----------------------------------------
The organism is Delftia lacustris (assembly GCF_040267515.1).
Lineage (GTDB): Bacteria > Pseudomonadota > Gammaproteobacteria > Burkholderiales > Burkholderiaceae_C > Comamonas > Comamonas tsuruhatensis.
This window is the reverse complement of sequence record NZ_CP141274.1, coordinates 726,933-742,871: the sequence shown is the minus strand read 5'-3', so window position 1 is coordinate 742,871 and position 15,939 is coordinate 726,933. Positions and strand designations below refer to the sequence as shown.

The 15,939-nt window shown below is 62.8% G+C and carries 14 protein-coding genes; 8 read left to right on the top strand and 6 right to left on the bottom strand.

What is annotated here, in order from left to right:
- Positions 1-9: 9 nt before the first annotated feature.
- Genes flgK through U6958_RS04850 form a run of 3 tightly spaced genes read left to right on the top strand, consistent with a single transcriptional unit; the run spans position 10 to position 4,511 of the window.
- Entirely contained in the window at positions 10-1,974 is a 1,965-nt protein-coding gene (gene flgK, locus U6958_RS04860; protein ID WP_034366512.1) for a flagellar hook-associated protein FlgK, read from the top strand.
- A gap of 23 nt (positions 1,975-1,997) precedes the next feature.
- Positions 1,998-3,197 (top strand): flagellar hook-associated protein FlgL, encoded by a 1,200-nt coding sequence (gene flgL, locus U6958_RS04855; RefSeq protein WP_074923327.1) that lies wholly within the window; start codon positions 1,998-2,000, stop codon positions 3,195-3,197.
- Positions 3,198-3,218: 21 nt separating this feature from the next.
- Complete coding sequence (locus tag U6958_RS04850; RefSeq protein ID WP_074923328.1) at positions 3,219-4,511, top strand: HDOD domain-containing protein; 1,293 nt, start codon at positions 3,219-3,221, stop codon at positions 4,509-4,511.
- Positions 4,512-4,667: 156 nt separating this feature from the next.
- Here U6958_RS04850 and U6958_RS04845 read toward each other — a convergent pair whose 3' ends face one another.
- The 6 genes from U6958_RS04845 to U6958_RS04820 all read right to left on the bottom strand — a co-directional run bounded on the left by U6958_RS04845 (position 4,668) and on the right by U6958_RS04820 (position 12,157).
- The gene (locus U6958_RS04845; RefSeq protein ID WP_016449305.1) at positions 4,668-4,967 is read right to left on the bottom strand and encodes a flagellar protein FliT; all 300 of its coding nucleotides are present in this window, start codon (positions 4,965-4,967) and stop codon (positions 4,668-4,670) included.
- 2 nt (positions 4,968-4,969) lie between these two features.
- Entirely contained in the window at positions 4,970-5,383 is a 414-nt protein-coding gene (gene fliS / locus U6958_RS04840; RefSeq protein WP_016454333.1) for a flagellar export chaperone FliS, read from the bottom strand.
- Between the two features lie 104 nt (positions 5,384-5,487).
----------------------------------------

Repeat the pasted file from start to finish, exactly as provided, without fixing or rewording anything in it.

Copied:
The organism is Delftia lacustris (assembly GCF_040267515.1).
Lineage (GTDB): Bacteria > Pseudomonadota > Gammaproteobacteria > Burkholderiales > Burkholderiaceae_C > Comamonas > Comamonas tsuruhatensis.
This window is the reverse complement of sequence record NZ_CP141274.1, coordinates 726,933-742,871: the sequence shown is the minus strand read 5'-3', so window position 1 is coordinate 742,871 and position 15,939 is coordinate 726,933. Positions and strand designations below refer to the sequence as shown.

The 15,939-nt window shown below is 62.8% G+C and carries 14 protein-coding genes; 8 read left to right on the top strand and 6 right to left on the bottom strand.

What is annotated here, in order from left to right:
- Positions 1-9: 9 nt before the first annotated feature.
- Genes flgK through U6958_RS04850 form a run of 3 tightly spaced genes read left to right on the top strand, consistent with a single transcriptional unit; the run spans position 10 to position 4,511 of the window.
- Entirely contained in the window at positions 10-1,974 is a 1,965-nt protein-coding gene (gene flgK, locus U6958_RS04860; protein ID WP_034366512.1) for a flagellar hook-associated protein FlgK, read from the top strand.
- A gap of 23 nt (positions 1,975-1,997) precedes the next feature.
- Positions 1,998-3,197 (top strand): flagellar hook-associated protein FlgL, encoded by a 1,200-nt coding sequence (gene flgL, locus U6958_RS04855; RefSeq protein WP_074923327.1) that lies wholly within the window; start codon positions 1,998-2,000, stop codon positions 3,195-3,197.
- Positions 3,198-3,218: 21 nt separating this feature from the next.
- Complete coding sequence (locus tag U6958_RS04850; RefSeq protein ID WP_074923328.1) at positions 3,219-4,511, top strand: HDOD domain-containing protein; 1,293 nt, start codon at positions 3,219-3,221, stop codon at positions 4,509-4,511.
- Positions 4,512-4,667: 156 nt separating this feature from the next.
- Here U6958_RS04850 and U6958_RS04845 read toward each other — a convergent pair whose 3' ends face one another.
- The 6 genes from U6958_RS04845 to U6958_RS04820 all read right to left on the bottom strand — a co-directional run bounded on the left by U6958_RS04845 (position 4,668) and on the right by U6958_RS04820 (position 12,157).
- The gene (locus U6958_RS04845; RefSeq protein ID WP_016449305.1) at positions 4,668-4,967 is read right to left on the bottom strand and encodes a flagellar protein FliT; all 300 of its coding nucleotides are present in this window, start codon (positions 4,965-4,967) and stop codon (positions 4,668-4,670) included.
- 2 nt (positions 4,968-4,969) lie between these two features.
- Entirely contained in the window at positions 4,970-5,383 is a 414-nt protein-coding gene (gene fliS / locus U6958_RS04840; RefSeq protein WP_016454333.1) for a flagellar export chaperone FliS, read from the bottom strand.
- Between the two features lie 104 nt (positions 5,384-5,487).